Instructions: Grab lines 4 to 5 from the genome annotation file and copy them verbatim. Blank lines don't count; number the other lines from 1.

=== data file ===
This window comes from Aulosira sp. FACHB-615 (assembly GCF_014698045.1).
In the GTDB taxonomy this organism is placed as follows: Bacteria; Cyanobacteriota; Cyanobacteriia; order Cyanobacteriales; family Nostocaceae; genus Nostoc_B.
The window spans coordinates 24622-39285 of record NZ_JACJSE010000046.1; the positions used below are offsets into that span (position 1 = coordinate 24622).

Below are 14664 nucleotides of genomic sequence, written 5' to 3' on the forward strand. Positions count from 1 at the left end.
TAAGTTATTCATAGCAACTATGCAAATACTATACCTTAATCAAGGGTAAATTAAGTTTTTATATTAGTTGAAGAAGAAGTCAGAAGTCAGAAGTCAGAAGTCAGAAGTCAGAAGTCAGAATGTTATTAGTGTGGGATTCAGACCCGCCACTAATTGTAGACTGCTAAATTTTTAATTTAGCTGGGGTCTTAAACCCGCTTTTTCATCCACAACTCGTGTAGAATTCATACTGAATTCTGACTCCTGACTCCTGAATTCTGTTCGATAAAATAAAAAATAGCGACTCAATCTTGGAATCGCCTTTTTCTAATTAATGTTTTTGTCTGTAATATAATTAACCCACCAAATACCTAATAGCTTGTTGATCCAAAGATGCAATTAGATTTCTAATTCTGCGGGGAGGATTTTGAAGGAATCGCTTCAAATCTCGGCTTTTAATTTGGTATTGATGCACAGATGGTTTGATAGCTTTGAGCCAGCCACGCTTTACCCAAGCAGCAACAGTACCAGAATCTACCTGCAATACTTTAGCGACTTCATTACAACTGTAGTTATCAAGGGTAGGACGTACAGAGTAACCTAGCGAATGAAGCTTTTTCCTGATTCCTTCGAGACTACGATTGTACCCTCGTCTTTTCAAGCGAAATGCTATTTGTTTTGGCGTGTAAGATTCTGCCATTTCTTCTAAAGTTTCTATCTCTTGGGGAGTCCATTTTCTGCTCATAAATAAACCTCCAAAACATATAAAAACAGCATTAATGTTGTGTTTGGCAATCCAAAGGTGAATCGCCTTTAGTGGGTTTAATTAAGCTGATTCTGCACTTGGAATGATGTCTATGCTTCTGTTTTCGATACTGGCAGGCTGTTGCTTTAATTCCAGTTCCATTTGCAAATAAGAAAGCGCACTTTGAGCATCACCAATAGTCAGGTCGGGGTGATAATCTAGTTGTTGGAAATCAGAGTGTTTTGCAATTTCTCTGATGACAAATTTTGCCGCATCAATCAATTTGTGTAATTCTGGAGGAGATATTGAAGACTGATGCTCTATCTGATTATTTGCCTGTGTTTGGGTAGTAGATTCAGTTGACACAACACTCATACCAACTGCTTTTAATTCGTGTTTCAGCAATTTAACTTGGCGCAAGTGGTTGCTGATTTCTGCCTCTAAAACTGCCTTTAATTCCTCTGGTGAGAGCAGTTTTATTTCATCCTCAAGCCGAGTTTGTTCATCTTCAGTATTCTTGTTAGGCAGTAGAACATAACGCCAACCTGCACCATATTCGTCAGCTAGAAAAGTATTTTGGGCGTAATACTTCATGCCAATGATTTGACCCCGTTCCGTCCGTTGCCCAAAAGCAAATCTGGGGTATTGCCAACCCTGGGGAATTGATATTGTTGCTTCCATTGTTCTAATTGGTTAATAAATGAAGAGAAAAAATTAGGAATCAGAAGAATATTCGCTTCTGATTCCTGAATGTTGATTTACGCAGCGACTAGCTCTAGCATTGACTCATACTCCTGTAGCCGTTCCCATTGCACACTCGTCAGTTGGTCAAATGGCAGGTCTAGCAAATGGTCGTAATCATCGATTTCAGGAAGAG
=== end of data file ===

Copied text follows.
Below are 14664 nucleotides of genomic sequence, written 5' to 3' on the forward strand. Positions count from 1 at the left end.
TAAGTTATTCATAGCAACTATGCAAATACTATACCTTAATCAAGGGTAAATTAAGTTTTTATATTAGTTGAAGAAGAAGTCAGAAGTCAGAAGTCAGAAGTCAGAAGTCAGAAGTCAGAATGTTATTAGTGTGGGATTCAGACCCGCCACTAATTGTAGACTGCTAAATTTTTAATTTAGCTGGGGTCTTAAACCCGCTTTTTCATCCACAACTCGTGTAGAATTCATACTGAATTCTGACTCCTGACTCCTGAATTCTGTTCGATAAAATAAAAAATAGCGACTCAATCTTGGAATCGCCTTTTTCTAATTAATGTTTTTGTCTGTAATATAATTAACCCACCAAATACCTAATAGCTTGTTGATCCAAAGATGCAATTAGATTTCTAATTCTGCGGGGAGGATTTTGAAGGAATCGCTTCAAATCTCGGCTTTTAATTTGGTATTGATGCACAGATGGTTTGATAGCTTTGAGCCAGCCACGCTTTACCCAAGCAGCAACAGTACCAGAATCTACCTGCAATACTTTAGCGACTTCATTACAACTGTAGTTATCAAGGGTAGGACGTACAGAGTAACCTAGCGAATGAAGCTTTTTCCTGATTCCTTCGAGACTACGATTGTACCCTCGTCTTTTCAAGCGAAATGCTATTTGTTTTGGCGTGTAAGATTCTGCCATTTCTTCTAAAGTTTCTATCTCTTGGGGAGTCCATTTTCTGCTCATAAATAAACCTCCAAAACATATAAAAACAGCATTAATGTTGTGTTTGGCAATCCAAAGGTGAATCGCCTTTAGTGGGTTTAATTAAGCTGATTCTGCACTTGGAATGATGTCTATGCTTCTGTTTTCGATACTGGCAGGCTGTTGCTTTAATTCCAGTTCCATTTGCAAATAAGAAAGCGCACTTTGAGCATCACCAATAGTCAGGTCGGGGTGATAATCTAGTTGTTGGAAATCAGAGTGTTTTGCAATTTCTCTGATGACAAATTTTGCCGCATCAATCAATTTGTGTAATTCTGGAGGAGATATTGAAGACTGATGCTCTATCTGATTATTTGCCTGTGTTTGGGTAGTAGATTCAGTTGACACAACACTCATACCAACTGCTTTTAATTCGTGTTTCAGCAATTTAACTTGGCGCAAGTGGTTGCTGATTTCTGCCTCTAAAACTGCCTTTAATTCCTCTGGTGAGAGCAGTTTTATTTCATCCTCAAGCCGAGTTTGTTCATCTTCAGTATTCTTGTTAGGCAGTAGAACATAACGCCAACCTGCACCATATTCGTCAGCTAGAAAAGTATTTTGGGCGTAATACTTCATGCCAATGATTTGACCCCGTTCCGTCCGTTGCCCAAAAGCAAATCTGGGGTATTGCCAACCCTGGGGAATTGATATTGTTGCTTCCATTGTTCTAATTGGTTAATAAATGAAGAGAAAAAATTAGGAATCAGAAGAATATTCGCTTCTGATTCCTGAATGTTGATTTACGCAGCGACTAGCTCTAGCATTGACTCATACTCCTGTAGCCGTTCCCATTGCACACTCGTCAGTTGGTCAAATGGCAGGTCTAGCAAATGGTCGTAATCATCGATTTCAGGAAGAG